The Most Powerful Part of Your Speech and You Don’t Even Have to Say a Word

Pause in Speeches

“Let’s eat Grandma!”

“Let’s eat, Grandma!”

Did you read those two sentences differently? Did you invite to eat Grandma or did you invite Grandma to eat with you? The presence of a comma made you pause for a while, didn’t it? Truly, there is power in punctuations. However, in this case, there are no punctuations in speeches — only pauses.

Why do I pause a lot when I speak? Why take long pauses in speech? How silence in speeches affect my delivery? You may be having these questions in your head right now. Don’t worry! As you read further you’ll understand why having a pause technique in place in your speech matters.

A good speaker takes their time on stage because they know that timing is crucial. If done the right way, it can bring a speech to a whole new level of awesome. If done wrong, it can be confusing and may not be as effective as you want it to be. Here are 5 ways mastering the art of pausing can be used to your advantage.

1. Opening on a lighter note

Have you ever watched some award shows and the receipt of the award was to give a speech? What do you notice about them? They don’t immediately dive into their speech. Rather, they pause for a while as if they are savouring the moment and the award they have just been given. It allows them to get an air of confidence and briefly compose their first words. As a speaker, you should do the same. Take a few seconds to maybe let the people look at you and maybe even look at them as well. Make eye contact, take a deep (but not that noticeable) deep breath, and begin your speech.

2. Transitioning to the next idea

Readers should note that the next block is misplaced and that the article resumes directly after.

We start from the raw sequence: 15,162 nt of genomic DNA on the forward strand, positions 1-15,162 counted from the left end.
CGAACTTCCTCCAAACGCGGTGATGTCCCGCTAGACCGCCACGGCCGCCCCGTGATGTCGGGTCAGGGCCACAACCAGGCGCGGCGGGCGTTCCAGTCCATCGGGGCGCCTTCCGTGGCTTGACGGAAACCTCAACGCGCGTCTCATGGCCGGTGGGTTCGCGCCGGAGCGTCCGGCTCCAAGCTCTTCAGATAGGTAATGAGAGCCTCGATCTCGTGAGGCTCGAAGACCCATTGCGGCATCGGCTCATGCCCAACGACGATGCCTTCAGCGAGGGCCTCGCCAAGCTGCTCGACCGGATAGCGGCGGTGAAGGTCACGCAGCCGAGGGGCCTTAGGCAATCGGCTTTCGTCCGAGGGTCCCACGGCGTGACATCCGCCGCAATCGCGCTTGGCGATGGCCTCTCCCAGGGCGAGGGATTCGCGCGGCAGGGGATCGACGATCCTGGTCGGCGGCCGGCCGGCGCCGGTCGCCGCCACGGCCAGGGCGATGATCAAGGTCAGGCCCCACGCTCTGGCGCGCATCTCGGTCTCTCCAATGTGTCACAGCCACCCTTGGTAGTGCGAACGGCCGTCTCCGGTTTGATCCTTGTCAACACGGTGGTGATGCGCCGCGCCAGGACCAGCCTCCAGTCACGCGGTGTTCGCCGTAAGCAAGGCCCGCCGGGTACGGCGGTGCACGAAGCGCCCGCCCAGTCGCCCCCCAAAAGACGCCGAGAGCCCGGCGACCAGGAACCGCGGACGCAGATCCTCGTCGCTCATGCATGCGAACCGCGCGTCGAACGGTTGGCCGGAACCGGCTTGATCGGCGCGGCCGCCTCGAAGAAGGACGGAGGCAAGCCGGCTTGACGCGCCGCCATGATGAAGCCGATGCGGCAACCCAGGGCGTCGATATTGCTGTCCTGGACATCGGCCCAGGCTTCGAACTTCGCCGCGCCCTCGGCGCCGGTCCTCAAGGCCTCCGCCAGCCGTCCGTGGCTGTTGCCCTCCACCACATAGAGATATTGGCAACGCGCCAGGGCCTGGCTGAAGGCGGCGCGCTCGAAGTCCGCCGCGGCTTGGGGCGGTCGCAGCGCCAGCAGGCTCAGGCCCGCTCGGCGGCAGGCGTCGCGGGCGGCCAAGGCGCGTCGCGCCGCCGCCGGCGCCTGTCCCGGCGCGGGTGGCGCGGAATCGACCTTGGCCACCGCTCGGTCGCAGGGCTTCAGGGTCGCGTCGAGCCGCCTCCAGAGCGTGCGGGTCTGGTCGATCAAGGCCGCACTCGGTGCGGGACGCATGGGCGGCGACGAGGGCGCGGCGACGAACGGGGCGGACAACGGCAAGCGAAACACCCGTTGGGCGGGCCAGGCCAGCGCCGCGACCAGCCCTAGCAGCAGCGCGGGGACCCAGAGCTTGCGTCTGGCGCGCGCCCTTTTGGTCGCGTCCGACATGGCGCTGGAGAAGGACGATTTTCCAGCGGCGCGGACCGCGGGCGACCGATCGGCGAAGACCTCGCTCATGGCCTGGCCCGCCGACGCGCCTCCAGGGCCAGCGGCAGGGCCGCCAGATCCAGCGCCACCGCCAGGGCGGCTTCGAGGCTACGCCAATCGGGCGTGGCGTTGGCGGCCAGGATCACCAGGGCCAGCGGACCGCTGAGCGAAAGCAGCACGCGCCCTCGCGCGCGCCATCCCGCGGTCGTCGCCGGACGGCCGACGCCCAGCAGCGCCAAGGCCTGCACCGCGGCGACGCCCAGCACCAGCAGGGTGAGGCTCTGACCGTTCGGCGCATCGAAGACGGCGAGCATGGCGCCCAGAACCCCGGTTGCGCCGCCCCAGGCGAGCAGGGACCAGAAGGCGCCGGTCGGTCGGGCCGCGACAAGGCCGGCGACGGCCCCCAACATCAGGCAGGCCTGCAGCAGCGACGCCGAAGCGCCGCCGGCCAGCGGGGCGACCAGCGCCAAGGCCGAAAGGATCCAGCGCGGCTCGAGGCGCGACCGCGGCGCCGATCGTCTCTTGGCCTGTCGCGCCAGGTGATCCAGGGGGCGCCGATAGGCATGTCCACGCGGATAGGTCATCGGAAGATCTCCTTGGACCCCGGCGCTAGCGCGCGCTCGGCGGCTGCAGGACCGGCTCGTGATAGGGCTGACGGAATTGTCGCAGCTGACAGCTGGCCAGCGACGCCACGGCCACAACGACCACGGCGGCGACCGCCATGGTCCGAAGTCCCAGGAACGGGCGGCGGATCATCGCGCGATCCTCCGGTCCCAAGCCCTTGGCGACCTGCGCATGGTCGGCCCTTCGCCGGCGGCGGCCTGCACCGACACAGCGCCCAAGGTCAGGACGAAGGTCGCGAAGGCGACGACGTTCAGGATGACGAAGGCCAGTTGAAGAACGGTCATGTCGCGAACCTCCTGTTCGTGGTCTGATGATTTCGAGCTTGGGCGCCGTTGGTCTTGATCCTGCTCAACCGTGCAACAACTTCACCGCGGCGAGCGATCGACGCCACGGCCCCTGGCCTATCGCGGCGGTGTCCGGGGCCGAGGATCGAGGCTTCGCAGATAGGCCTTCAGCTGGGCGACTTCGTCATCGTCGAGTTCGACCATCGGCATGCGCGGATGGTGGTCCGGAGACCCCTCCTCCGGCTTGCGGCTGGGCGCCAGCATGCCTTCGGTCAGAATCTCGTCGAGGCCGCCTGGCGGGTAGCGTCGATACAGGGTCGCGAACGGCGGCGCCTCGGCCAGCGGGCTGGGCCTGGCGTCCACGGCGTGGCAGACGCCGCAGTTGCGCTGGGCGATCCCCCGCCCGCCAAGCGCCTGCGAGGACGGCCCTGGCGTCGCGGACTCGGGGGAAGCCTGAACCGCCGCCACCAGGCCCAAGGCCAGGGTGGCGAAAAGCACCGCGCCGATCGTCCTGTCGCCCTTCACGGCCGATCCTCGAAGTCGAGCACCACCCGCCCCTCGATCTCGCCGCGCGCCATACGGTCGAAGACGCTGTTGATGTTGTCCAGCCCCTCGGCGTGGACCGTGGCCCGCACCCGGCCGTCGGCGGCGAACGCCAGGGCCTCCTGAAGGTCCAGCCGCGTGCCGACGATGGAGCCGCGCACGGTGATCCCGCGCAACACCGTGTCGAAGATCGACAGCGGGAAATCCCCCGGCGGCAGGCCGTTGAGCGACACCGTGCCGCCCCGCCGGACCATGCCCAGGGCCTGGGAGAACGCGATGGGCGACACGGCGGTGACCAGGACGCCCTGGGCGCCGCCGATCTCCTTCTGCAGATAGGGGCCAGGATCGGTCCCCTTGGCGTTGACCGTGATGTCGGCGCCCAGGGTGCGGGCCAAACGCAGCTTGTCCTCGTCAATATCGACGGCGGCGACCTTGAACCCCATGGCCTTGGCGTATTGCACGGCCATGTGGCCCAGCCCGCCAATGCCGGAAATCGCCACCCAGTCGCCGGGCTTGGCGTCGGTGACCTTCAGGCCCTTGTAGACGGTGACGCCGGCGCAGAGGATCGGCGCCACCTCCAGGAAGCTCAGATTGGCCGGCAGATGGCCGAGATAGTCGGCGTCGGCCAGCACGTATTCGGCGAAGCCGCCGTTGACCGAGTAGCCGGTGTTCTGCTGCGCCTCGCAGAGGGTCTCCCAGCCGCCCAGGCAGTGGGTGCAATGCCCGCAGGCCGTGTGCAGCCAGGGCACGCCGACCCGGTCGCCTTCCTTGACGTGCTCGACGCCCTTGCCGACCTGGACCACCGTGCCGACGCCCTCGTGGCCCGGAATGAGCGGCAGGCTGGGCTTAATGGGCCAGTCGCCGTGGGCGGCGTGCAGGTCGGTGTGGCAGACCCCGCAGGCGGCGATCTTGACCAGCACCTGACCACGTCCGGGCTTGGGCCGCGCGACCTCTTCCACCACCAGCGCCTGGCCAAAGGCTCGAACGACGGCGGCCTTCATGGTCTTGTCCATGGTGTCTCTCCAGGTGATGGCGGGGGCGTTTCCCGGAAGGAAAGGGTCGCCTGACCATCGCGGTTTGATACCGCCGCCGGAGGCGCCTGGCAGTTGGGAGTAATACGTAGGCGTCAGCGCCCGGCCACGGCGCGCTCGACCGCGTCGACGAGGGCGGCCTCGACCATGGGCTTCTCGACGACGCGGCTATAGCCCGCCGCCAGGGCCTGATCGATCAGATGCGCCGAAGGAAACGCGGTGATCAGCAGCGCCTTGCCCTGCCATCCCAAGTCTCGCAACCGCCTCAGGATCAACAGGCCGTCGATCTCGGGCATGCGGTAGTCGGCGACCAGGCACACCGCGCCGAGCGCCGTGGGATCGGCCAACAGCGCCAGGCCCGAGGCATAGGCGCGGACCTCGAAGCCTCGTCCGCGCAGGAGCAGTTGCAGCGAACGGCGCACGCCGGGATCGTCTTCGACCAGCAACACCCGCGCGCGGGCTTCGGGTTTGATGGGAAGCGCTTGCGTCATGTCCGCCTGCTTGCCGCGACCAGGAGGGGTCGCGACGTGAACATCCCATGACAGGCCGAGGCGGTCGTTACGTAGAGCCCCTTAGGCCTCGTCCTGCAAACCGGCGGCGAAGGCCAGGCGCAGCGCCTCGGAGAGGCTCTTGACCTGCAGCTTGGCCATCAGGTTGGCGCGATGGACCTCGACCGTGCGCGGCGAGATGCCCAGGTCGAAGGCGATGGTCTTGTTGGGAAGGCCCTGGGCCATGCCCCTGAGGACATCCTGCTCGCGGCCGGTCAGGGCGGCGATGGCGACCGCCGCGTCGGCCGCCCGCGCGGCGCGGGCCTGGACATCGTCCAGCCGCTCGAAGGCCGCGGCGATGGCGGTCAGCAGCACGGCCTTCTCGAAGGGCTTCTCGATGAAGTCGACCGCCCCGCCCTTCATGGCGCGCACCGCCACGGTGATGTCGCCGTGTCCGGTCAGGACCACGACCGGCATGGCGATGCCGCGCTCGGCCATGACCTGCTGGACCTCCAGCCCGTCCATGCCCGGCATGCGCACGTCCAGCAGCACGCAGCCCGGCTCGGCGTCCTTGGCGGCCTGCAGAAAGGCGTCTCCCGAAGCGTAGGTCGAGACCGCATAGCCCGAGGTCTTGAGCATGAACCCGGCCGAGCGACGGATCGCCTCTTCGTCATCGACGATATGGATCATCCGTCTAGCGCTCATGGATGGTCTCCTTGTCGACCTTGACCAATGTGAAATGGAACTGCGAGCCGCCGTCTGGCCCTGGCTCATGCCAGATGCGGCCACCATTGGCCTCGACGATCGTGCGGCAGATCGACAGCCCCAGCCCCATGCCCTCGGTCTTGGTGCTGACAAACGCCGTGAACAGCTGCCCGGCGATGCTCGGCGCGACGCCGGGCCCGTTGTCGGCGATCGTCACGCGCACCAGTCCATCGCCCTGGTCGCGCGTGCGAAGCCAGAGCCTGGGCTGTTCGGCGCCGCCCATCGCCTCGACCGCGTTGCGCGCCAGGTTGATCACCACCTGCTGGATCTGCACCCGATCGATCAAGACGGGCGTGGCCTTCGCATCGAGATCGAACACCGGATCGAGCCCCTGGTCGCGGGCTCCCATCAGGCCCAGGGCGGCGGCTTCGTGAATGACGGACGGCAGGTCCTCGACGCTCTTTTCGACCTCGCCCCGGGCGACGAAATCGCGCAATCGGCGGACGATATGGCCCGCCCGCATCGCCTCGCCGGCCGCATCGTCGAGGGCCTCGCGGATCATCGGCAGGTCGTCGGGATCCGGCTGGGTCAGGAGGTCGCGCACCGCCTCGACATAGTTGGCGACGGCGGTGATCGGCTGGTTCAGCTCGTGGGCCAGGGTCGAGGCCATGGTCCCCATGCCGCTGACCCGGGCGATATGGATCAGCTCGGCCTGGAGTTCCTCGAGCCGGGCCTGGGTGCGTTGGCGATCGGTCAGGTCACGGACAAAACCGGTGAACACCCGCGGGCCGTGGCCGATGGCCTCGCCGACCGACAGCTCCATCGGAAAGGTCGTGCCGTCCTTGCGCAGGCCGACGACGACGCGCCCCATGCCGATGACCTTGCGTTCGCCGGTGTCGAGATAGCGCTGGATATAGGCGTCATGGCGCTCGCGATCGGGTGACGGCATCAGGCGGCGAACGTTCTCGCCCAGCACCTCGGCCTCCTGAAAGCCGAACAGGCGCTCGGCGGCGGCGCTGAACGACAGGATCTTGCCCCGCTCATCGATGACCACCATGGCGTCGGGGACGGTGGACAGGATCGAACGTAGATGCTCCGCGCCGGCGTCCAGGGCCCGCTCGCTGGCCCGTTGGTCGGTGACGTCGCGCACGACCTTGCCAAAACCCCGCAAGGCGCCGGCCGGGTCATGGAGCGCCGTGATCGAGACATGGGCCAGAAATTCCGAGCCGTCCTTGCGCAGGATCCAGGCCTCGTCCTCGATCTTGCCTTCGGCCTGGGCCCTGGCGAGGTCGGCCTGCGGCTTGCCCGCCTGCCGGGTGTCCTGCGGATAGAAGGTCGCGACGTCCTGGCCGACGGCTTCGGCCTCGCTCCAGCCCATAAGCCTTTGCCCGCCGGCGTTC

Speeches, or even just outlines of the speech, are usually written. Even if it is not, in your mind, you have divided your speech into different parts. In these division, it’s essential that you learn to pause so that you know what part of your speech you are in, and to also let the audience know that you’re on another idea. It also mentally prepares the both of you for the next idea. Not only does it work for ideas, but it can give you the chance to move to a new location.

3. Controlling your pace

Think of your speech as a faucet and the flow of water is your pace. If the water just drips, you’re going really slow. If it’s fast flowing, then you’re going way too fast. You would want your faucet to flow just the right amount so that the audience won’t get impatient and wouldn’t be bombarded too much by your pace. Being a drip can cause them to lose focus and check out while being a powerful torrent can cause your audience to not get anything at all.

4. Dictating emotion

Have you ever been to a comedy bar and the comedian on stage is telling a joke and before letting go of the punchline, pauses for a while. This is a perfect example of pauses dictating the emotion of a speech. The pause lets you anticipate and know that a punchline is coming up. If they sped up their joke too fast, the audience might not even know that the joke has already been said. It also goes the same way in much more serious events such as a wedding where the priest pauses every now and then to show how important and solemn the event is, or even at an eulogy where the pauses dictate the emotion of the speaker and how important the person is.

5. Being more dynamic

There are some speakers who ask a question but they themselves are the one who answer it but in a more powerful and more engaging way. An example of this is “Do we need democracy?” [pauses for a while] “Of course we do!” The question is left hanging for a brief moment and if an answer is given with just the right amount of pause, the answer given is deemed as the most appropriate reply. The pause heightens the attention.

True enough, speeches are a powerful thing and most often than not, a pause adds more power to it. With those reasons stated above, I bet you’d want to try them out on your own!

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